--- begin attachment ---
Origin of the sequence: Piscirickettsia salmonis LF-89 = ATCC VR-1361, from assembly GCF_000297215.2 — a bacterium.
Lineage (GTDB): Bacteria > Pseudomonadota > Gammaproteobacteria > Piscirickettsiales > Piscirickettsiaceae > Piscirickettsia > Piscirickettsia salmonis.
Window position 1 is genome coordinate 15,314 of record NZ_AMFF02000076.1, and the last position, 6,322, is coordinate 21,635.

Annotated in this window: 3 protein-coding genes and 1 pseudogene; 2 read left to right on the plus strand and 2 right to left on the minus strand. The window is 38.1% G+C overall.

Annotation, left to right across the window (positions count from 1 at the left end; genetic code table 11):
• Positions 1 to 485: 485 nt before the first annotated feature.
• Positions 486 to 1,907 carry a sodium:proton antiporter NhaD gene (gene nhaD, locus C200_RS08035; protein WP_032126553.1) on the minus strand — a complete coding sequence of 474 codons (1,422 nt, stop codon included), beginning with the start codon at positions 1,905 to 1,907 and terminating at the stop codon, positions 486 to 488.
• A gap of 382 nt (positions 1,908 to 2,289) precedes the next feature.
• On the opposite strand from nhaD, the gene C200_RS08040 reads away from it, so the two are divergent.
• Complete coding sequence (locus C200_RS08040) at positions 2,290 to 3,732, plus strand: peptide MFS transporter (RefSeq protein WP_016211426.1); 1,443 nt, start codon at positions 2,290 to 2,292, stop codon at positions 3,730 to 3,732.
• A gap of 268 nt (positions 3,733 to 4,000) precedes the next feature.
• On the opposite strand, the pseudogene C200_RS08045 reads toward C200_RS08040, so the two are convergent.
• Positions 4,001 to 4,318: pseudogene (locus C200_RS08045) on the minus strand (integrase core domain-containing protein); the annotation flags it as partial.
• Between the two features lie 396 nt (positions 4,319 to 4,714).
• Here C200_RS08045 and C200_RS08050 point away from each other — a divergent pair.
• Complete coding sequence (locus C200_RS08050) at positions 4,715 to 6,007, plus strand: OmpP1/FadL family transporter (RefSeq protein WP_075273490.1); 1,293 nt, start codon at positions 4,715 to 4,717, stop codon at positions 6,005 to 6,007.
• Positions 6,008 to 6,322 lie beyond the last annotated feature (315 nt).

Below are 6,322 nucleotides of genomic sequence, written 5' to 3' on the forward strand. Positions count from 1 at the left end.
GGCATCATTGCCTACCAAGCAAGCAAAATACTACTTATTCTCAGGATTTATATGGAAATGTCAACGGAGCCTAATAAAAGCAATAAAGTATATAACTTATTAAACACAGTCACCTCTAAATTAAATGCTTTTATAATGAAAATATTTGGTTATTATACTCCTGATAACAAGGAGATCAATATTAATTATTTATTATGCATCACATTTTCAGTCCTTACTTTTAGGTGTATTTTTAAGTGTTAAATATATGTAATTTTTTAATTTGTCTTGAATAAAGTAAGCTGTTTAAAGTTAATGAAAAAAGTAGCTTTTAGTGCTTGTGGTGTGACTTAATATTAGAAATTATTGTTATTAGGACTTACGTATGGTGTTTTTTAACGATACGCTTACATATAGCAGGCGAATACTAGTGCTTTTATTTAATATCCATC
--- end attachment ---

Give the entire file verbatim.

Origin of the sequence: Piscirickettsia salmonis LF-89 = ATCC VR-1361, from assembly GCF_000297215.2 — a bacterium.
Lineage (GTDB): Bacteria > Pseudomonadota > Gammaproteobacteria > Piscirickettsiales > Piscirickettsiaceae > Piscirickettsia > Piscirickettsia salmonis.
Window position 1 is genome coordinate 15,314 of record NZ_AMFF02000076.1, and the last position, 6,322, is coordinate 21,635.

Annotated in this window: 3 protein-coding genes and 1 pseudogene; 2 read left to right on the plus strand and 2 right to left on the minus strand. The window is 38.1% G+C overall.

Annotation, left to right across the window (positions count from 1 at the left end; genetic code table 11):
• Positions 1 to 485: 485 nt before the first annotated feature.
• Positions 486 to 1,907 carry a sodium:proton antiporter NhaD gene (gene nhaD, locus C200_RS08035; protein WP_032126553.1) on the minus strand — a complete coding sequence of 474 codons (1,422 nt, stop codon included), beginning with the start codon at positions 1,905 to 1,907 and terminating at the stop codon, positions 486 to 488.
• A gap of 382 nt (positions 1,908 to 2,289) precedes the next feature.
• On the opposite strand from nhaD, the gene C200_RS08040 reads away from it, so the two are divergent.
• Complete coding sequence (locus C200_RS08040) at positions 2,290 to 3,732, plus strand: peptide MFS transporter (RefSeq protein WP_016211426.1); 1,443 nt, start codon at positions 2,290 to 2,292, stop codon at positions 3,730 to 3,732.
• A gap of 268 nt (positions 3,733 to 4,000) precedes the next feature.
• On the opposite strand, the pseudogene C200_RS08045 reads toward C200_RS08040, so the two are convergent.
• Positions 4,001 to 4,318: pseudogene (locus C200_RS08045) on the minus strand (integrase core domain-containing protein); the annotation flags it as partial.
• Between the two features lie 396 nt (positions 4,319 to 4,714).
• Here C200_RS08045 and C200_RS08050 point away from each other — a divergent pair.
• Complete coding sequence (locus C200_RS08050) at positions 4,715 to 6,007, plus strand: OmpP1/FadL family transporter (RefSeq protein WP_075273490.1); 1,293 nt, start codon at positions 4,715 to 4,717, stop codon at positions 6,005 to 6,007.
• Positions 6,008 to 6,322 lie beyond the last annotated feature (315 nt).

Below are 6,322 nucleotides of genomic sequence, written 5' to 3' on the forward strand. Positions count from 1 at the left end.
GGCATCATTGCCTACCAAGCAAGCAAAATACTACTTATTCTCAGGATTTATATGGAAATGTCAACGGAGCCTAATAAAAGCAATAAAGTATATAACTTATTAAACACAGTCACCTCTAAATTAAATGCTTTTATAATGAAAATATTTGGTTATTATACTCCTGATAACAAGGAGATCAATATTAATTATTTATTATGCATCACATTTTCAGTCCTTACTTTTAGGTGTATTTTTAAGTGTTAAATATATGTAATTTTTTAATTTGTCTTGAATAAAGTAAGCTGTTTAAAGTTAATGAAAAAAGTAGCTTTTAGTGCTTGTGGTGTGACTTAATATTAGAAATTATTGTTATTAGGACTTACGTATGGTGTTTTTTAACGATACGCTTACATATAGCAGGCGAATACTAGTGCTTTTATTTAATATCCATC